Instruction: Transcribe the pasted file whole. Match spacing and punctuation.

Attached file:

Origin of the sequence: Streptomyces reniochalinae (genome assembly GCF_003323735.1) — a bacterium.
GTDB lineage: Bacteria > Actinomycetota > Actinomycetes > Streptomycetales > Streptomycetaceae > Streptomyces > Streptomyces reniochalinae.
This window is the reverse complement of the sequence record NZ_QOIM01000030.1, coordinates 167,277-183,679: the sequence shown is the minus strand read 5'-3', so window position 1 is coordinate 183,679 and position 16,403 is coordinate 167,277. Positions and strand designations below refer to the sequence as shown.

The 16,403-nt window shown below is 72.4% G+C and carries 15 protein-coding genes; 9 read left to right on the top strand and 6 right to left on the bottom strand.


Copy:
Origin of the sequence: Streptomyces reniochalinae (genome assembly GCF_003323735.1) — a bacterium.
GTDB lineage: Bacteria > Actinomycetota > Actinomycetes > Streptomycetales > Streptomycetaceae > Streptomyces > Streptomyces reniochalinae.
This window is the reverse complement of the sequence record NZ_QOIM01000030.1, coordinates 167,277-183,679: the sequence shown is the minus strand read 5'-3', so window position 1 is coordinate 183,679 and position 16,403 is coordinate 167,277. Positions and strand designations below refer to the sequence as shown.

The 16,403-nt window shown below is 72.4% G+C and carries 15 protein-coding genes; 9 read left to right on the top strand and 6 right to left on the bottom strand.